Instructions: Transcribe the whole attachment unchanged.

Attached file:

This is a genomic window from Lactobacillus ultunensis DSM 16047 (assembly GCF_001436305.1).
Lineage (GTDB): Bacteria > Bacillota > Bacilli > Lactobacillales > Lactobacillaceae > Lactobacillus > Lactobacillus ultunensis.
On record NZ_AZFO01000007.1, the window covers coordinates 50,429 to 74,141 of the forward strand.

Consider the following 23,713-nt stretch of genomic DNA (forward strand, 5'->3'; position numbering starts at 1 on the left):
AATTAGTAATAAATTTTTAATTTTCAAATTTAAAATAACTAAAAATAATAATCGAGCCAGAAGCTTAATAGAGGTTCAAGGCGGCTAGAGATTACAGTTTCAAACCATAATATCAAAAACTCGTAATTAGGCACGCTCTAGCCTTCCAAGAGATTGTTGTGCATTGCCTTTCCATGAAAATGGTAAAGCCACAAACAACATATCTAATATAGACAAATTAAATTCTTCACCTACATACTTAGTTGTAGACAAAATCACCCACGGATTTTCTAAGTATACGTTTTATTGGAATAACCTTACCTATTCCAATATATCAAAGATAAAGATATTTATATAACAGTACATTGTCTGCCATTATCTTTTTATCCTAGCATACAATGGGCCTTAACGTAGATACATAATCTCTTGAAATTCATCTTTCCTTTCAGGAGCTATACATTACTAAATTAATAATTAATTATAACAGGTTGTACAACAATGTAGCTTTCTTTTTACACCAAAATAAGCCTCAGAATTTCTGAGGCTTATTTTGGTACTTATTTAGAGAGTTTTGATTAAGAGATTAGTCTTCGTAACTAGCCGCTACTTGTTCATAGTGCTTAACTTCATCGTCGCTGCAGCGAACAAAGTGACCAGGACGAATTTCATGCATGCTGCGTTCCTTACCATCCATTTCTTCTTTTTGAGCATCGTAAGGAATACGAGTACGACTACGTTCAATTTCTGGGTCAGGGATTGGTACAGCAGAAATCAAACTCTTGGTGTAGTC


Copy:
This is a genomic window from Lactobacillus ultunensis DSM 16047 (assembly GCF_001436305.1).
Lineage (GTDB): Bacteria > Bacillota > Bacilli > Lactobacillales > Lactobacillaceae > Lactobacillus > Lactobacillus ultunensis.
On record NZ_AZFO01000007.1, the window covers coordinates 50,429 to 74,141 of the forward strand.

Consider the following 23,713-nt stretch of genomic DNA (forward strand, 5'->3'; position numbering starts at 1 on the left):
AATTAGTAATAAATTTTTAATTTTCAAATTTAAAATAACTAAAAATAATAATCGAGCCAGAAGCTTAATAGAGGTTCAAGGCGGCTAGAGATTACAGTTTCAAACCATAATATCAAAAACTCGTAATTAGGCACGCTCTAGCCTTCCAAGAGATTGTTGTGCATTGCCTTTCCATGAAAATGGTAAAGCCACAAACAACATATCTAATATAGACAAATTAAATTCTTCACCTACATACTTAGTTGTAGACAAAATCACCCACGGATTTTCTAAGTATACGTTTTATTGGAATAACCTTACCTATTCCAATATATCAAAGATAAAGATATTTATATAACAGTACATTGTCTGCCATTATCTTTTTATCCTAGCATACAATGGGCCTTAACGTAGATACATAATCTCTTGAAATTCATCTTTCCTTTCAGGAGCTATACATTACTAAATTAATAATTAATTATAACAGGTTGTACAACAATGTAGCTTTCTTTTTACACCAAAATAAGCCTCAGAATTTCTGAGGCTTATTTTGGTACTTATTTAGAGAGTTTTGATTAAGAGATTAGTCTTCGTAACTAGCCGCTACTTGTTCATAGTGCTTAACTTCATCGTCGCTGCAGCGAACAAAGTGACCAGGACGAATTTCATGCATGCTGCGTTCCTTACCATCCATTTCTTCTTTTTGAGCATCGTAAGGAATACGAGTACGACTACGTTCAATTTCTGGGTCAGGGATTGGTACAGCAGAAATCAAACTCTTGGTGTAGTC